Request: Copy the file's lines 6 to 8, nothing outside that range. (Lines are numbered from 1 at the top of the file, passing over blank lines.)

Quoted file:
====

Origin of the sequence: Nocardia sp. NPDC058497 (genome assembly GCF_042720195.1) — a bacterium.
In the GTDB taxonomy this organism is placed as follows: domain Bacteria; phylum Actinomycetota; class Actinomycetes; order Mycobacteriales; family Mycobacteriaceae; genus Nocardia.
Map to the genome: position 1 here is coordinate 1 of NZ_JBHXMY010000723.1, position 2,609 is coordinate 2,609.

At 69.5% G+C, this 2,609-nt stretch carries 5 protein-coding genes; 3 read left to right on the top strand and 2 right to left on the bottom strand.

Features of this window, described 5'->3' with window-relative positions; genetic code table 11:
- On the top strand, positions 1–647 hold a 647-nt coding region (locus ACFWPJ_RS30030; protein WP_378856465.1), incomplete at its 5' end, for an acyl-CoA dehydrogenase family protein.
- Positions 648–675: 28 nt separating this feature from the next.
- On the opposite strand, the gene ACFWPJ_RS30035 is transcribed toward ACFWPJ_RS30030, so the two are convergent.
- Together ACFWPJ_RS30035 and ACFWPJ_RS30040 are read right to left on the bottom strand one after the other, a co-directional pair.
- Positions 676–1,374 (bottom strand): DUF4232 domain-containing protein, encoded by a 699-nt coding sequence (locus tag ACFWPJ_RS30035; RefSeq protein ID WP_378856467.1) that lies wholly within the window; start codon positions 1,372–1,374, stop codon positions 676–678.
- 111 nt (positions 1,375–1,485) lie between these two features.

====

- On the top strand, positions 1–647 hold a 647-nt coding region (locus ACFWPJ_RS30030; protein WP_378856465.1), incomplete at its 5' end, for an acyl-CoA dehydrogenase family protein.
- Positions 648–675: 28 nt separating this feature from the next.
- On the opposite strand, the gene ACFWPJ_RS30035 is transcribed toward ACFWPJ_RS30030, so the two are convergent.